Abnormal Psychology Midterm

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Chapter 1-5 7th edition Ronald J. Comer: Abnormal Psychology

Abnormal Psychology

The scientific study of abnormal behavior in an effort to describe, predict, explain, and change abnormal patterns of functioning

Clinical Scientist

analyze results using interdependent judgement. they also perform clinical laboratory tests.

Clinical Practitioner

a person who detects, assesses, and treats abnormal patterns of behavior

What is Abnormal?

-Deviant
-Distressing
-Dysfunctional
-Dangerous

Norms

rules and expectations by which a society guides the behavior of its members

Culture

history, values, institutions, habits, skills, technology, and arts in a given society that help define normal behavior

Treatment

procedure designed to change abnormal behavior into more normal behavior

Trephination

an operation that removes a circular section of bone from the skull

Hippocrates

"natural causes"; imbalance of 4 fluids he called "humors"

Humors

Four fluids that flow through the body termed by Hippocrates; yellow bile, black bile, blood, and phlegm

Mass Madness

outbreaks where large numbers of people shared delusions and hallucinations

tarantism

a nervous disorder characterized by an uncontrollable impulse to dance; Saint Vitus Dance

Asylum

institutions whose primary purpose was to care for people with mental illness

Phillippe Pinel

1793, French Revolution, was director at La Bicetre; psychiatrist who demanded humane treatment of mentally ill

William Tuke

English Quaker who established the York retreat, where mental patients lived in humane surroundings

Moral Treatment

a nineteenth-century approach to treating people with mental dysfunction that emphasized moral guidance and humane and respectful treatment

Benjamin Rush

father of American Psychology, guided mental institutions stateside towards a more humane direction. also used bleeding, ice baths, tranquilizer chair

State Hospitals

reform led by Dorothea Dix

Somatogenic Perspective

the view that abnormal psychological functioning has physiological cause

Psychogenic Perspective

the view that says chief causes of abnormal functioning are psychological

Psychoanalysis

many forms of abnormal and normal psychological functioning are psychogenic; clinicians helped troubled people gain insight into their unconscious psychological processes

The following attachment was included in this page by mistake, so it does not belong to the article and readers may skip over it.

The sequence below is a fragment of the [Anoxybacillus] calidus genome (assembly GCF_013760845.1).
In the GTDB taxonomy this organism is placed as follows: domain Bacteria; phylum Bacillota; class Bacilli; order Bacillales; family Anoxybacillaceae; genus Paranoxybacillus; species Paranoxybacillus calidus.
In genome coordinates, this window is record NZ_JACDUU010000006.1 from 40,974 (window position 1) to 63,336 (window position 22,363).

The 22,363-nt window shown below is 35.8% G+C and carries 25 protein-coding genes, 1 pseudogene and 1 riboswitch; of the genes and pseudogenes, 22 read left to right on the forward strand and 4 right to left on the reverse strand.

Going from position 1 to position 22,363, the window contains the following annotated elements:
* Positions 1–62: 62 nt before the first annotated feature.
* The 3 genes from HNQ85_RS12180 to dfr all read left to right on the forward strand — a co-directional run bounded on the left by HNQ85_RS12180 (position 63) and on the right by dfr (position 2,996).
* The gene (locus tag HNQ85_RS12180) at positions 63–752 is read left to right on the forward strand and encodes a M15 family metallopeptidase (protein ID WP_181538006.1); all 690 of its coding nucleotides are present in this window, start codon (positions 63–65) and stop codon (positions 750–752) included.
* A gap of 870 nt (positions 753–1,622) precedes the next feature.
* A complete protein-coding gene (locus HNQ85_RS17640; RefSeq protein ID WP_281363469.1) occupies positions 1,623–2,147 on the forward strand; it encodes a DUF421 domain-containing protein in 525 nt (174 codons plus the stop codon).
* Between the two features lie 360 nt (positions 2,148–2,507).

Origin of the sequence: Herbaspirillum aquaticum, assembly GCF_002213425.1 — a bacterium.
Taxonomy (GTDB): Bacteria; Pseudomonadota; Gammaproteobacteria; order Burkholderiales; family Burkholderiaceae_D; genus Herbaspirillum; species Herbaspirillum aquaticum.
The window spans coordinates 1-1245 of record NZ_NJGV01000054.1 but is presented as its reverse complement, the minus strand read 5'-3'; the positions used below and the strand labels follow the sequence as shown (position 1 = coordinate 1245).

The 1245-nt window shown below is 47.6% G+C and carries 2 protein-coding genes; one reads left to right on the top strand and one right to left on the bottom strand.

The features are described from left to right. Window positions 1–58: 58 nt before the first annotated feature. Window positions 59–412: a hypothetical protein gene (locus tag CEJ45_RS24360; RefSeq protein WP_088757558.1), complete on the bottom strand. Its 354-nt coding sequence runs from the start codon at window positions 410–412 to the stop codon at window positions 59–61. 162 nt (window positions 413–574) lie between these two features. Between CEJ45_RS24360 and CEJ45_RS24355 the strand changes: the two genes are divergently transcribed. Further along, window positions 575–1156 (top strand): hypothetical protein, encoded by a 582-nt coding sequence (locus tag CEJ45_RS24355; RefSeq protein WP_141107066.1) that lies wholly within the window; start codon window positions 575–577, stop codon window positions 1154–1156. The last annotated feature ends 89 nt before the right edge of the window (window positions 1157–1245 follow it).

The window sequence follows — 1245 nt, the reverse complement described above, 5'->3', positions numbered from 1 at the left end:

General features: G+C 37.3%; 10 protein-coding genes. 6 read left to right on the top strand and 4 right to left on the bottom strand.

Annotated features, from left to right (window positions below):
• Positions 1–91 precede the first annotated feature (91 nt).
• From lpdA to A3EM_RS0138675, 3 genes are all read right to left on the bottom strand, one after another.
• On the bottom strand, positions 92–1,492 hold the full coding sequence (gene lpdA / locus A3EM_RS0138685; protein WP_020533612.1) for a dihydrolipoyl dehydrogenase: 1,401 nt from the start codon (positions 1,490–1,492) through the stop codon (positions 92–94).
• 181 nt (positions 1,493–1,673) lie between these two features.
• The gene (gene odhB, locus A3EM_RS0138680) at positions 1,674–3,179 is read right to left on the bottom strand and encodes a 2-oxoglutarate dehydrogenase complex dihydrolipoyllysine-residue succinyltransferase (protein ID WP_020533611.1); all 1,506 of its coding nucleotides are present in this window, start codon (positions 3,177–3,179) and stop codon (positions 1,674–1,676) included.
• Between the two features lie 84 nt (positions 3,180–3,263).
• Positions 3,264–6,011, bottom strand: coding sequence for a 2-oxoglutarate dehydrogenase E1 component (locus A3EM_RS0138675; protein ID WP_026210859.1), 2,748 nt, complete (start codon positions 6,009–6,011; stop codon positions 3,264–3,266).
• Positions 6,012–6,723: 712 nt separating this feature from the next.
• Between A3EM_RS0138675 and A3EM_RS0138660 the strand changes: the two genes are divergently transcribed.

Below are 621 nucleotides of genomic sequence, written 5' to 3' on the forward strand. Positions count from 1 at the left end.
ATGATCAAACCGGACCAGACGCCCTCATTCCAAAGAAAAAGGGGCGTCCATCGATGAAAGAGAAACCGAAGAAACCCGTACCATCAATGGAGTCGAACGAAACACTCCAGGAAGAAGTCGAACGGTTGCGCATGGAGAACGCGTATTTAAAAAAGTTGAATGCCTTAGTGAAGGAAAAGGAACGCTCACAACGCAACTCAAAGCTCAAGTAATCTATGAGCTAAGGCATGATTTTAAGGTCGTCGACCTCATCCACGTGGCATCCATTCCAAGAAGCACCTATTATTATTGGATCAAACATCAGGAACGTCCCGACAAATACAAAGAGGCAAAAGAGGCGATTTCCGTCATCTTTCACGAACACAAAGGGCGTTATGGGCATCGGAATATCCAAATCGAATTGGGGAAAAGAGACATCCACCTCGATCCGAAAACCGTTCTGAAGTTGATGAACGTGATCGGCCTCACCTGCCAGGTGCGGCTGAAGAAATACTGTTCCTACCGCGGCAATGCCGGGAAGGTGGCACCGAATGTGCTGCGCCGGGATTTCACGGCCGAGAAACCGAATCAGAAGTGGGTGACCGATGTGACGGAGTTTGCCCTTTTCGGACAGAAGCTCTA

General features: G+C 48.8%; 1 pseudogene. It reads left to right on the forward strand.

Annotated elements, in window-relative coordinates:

Psychotropic Drugs

primarily affect the brain and alleviate many symptoms of mental dysfunctioning

Deinstitutionalization

moving people with psychological or developmental disabilities from highly structured institutions to home- or community-based settings

Private Psychotherapy

Individual pays "healer" directly

Prevention

community movement towards centers

Positive psychology

study and enhancement of positive feeling, traits, abilities

Multicultural Psychology

study how culture, race, ethnicity, gender, etc. affect behavior and though in different cultures, races, genders

Managed Care Program

insurance company determines such key issues: which therapist, cost of sessions, number of sessions, etc.

nomothetic

Concepts or rules that can be applied universally

Idiographic

relating to or involving the study of individuals

scientific method

a series of steps followed to solve problems including collecting data, formulating a hypothesis, testing the hypothesis, and stating conclusions

case study

detailed; interpretive description of a person's life and psychological problems

internal validity

the extent to which an experiment shows convincingly that changes in behavior are a function of the independent variable and not the result of uncontrolled or unknown variables

external validity

the extent to which the results of a study can be generalized to other situations and to other people

correlation

a measure of the extent to which two factors vary together, and thus of how well either factor predicts the other. The correlation coefficient is the mathematical expression of the relationship, ranging from -1 to +1

Correlational method

a research method used to establish the degree of relationship (correlation) between two characteristics, events, or behaviors

positive correlation

A correlation where as one variable increases, the other also increases, or as one decreases so does the other. Both variables move in the same direction